Barely feeling the chill, he began to focus on the precise nature of the electron track left behind in a cloud chamber. 'We had always said so glibly that the path of the electron in the cloud chamber could be observed', he wrote later.31 'But perhaps what we really observed was something much less. Perhaps we merely saw a series of discrete and ill-defined spots through which the electron had passed. In fact, all we do see in the cloud chamber are individual water droplets which must certainly be much larger than the electron.'32 There was no continuous, unbroken path, Heisenberg believed. He and Bohr had been asking the wrong questions. The one to answer was: 'Can quantum mechanics represent the fact that an electron finds itself approximately in a given place and that it moves approximately with a given velocity?'
Hurrying back to his desk, Heisenberg began manipulating the equations he knew so well. Quantum mechanics apparently placed restrictions on what could be known and observed. But how did the theory decide what can and cannot be observed? The answer was the uncertainty principle.
Heisenberg had discovered that quantum mechanics forbids, at any given moment, the precise determination of both the position and the momentum of a particle. It is possible to measure exactly either where an electron is or how fast it is moving, but not both simultaneously. It was nature's price for knowing one of the two exactly. In a quantum dance of give-and-take, the more accurately one is measured the less accurately the other can be known or predicted. If he was right, then Heisenberg knew that it meant no experiment probing the atomic realm would ever succeed in overcoming the limits imposed by the uncertainty principle. It was, of course, impossible to 'prove' such a claim, but Heisenberg was certain it must be so, given that all processes involved in any such experiment 'had necessarily to satisfy the laws of quantum mechanics'.33
In the days that followed he tested the uncertainty principle, or as he preferred to call it, the indeterminacy principle. In the laboratory of the mind, he conducted one imaginary 'thought experiment' after another in which it might be possible to measure position and momentum simultaneously with an accuracy that the uncertainty principle said was impossible. As calculation after calculation revealed that the uncertainty principle had not been violated, one particular thought experiment convinced Heisenberg that he had successfully demonstrated that 'It is the theory which decides what we can and cannot observe'.
Heisenberg had once discussed with a friend the difficulties surrounding the concept of electron orbits. His friend had argued that it should, in principle, be possible to construct a microscope that allowed electron paths inside the atom to be observed. However, such an experiment was now ruled out because, according to Heisenberg, 'not even the best microscope could cross the limits set by the uncertainty principle'.34 All he had to do was prove it theoretically by trying to determine the exact position of a moving electron.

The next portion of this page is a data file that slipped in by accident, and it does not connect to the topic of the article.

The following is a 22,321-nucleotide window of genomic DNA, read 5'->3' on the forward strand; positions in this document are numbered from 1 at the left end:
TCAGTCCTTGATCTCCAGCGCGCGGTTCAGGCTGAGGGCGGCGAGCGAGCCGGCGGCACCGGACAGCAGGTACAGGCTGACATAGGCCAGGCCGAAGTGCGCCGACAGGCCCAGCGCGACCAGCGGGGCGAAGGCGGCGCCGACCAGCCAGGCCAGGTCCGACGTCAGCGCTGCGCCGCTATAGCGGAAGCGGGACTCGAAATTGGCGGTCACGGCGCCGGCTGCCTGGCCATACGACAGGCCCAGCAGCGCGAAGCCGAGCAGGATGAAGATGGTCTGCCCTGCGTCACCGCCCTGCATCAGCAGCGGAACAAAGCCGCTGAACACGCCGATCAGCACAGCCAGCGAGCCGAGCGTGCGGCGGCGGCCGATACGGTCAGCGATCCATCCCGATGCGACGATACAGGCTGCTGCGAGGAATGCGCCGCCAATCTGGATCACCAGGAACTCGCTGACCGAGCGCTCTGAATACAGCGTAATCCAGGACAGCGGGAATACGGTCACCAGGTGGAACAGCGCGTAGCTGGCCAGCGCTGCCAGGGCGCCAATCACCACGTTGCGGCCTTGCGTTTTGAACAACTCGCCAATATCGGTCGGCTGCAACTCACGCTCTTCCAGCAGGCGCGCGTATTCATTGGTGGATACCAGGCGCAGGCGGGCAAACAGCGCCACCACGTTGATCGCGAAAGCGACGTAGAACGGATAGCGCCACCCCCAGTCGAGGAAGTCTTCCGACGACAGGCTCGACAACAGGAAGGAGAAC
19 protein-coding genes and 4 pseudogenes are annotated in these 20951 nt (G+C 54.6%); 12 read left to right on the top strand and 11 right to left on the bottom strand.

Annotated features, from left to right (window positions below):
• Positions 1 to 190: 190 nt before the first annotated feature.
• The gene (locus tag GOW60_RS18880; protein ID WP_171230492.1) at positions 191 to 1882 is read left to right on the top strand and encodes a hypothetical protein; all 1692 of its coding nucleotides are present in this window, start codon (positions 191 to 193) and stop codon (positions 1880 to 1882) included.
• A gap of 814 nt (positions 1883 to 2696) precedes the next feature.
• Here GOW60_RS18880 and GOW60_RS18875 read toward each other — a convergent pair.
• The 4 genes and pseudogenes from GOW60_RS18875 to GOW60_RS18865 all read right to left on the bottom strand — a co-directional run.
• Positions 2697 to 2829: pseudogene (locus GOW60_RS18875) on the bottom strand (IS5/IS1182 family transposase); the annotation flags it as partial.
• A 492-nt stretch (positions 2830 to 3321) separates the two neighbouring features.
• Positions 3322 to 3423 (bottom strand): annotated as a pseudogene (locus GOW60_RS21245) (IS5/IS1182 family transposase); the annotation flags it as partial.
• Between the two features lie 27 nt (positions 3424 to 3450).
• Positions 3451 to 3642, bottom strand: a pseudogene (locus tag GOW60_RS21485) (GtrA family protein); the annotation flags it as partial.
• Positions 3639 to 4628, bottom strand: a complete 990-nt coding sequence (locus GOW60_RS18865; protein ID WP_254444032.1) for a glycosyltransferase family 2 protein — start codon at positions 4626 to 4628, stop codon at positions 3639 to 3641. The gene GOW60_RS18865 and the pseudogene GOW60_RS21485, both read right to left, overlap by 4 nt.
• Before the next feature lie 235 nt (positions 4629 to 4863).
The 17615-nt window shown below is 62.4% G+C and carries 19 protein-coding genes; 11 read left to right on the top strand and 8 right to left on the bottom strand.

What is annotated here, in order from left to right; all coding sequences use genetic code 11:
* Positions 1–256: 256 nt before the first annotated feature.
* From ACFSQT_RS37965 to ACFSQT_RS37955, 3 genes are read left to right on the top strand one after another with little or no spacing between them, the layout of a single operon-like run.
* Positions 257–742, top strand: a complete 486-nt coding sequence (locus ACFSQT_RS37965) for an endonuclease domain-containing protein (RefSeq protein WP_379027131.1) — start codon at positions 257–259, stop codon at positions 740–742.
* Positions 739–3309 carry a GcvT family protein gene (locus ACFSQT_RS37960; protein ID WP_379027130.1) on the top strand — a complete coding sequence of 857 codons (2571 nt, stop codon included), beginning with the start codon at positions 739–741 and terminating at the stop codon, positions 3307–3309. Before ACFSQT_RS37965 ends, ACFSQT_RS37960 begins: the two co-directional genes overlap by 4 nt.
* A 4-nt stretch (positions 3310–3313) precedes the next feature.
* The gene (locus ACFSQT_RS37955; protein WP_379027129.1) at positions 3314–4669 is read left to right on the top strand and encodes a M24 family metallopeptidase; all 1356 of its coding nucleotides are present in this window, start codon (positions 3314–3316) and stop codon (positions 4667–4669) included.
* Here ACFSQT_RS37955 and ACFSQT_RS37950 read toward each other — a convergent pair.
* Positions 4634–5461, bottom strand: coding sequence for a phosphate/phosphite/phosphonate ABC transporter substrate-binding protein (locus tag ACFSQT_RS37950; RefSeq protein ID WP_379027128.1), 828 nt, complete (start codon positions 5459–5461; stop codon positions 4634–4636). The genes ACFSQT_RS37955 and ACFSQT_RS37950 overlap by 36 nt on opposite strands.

To 'see' an electron required a special kind of microscope. Ordinary microscopes use visible light to illuminate an object and then focus the reflected light into an image. The wavelengths of visible light are much larger than an electron and therefore could not be used to determine its exact position as they washed over it like waves over a pebble. What was required was a microscope that used gamma rays, 'light' of extremely short wavelength and high frequency, to pinpoint its position. Arthur Compton, in 1923, had investigated X-rays striking electrons and found conclusive evidence for the existence of Einstein's light-quanta. Heisenberg imagined that, like two billiard balls colliding, when a gamma ray photon hits the electron, it is scattered into the microscope as the electron recoils.
There is, however, a discontinuous shove rather than a smooth transition in the electron's momentum due to the impact of the gamma ray photon. Since the momentum that an object possesses is its mass multiplied by its velocity, any change in its velocity causes a corresponding change in its momentum.35 When the photon hits the electron it jolts its velocity. The only way to minimise the discontinuous change in the electron's momentum is by reducing the energy of the photon, thereby lessening the impact of the collision. To do so entails using light of a longer wavelength and lower frequency. However, such a switch in wavelength means that it is no longer possible to pin down the exact position of the electron. The more precisely the electron's position is measured, the more uncertain or imprecise any measurement of its momentum and vice versa.36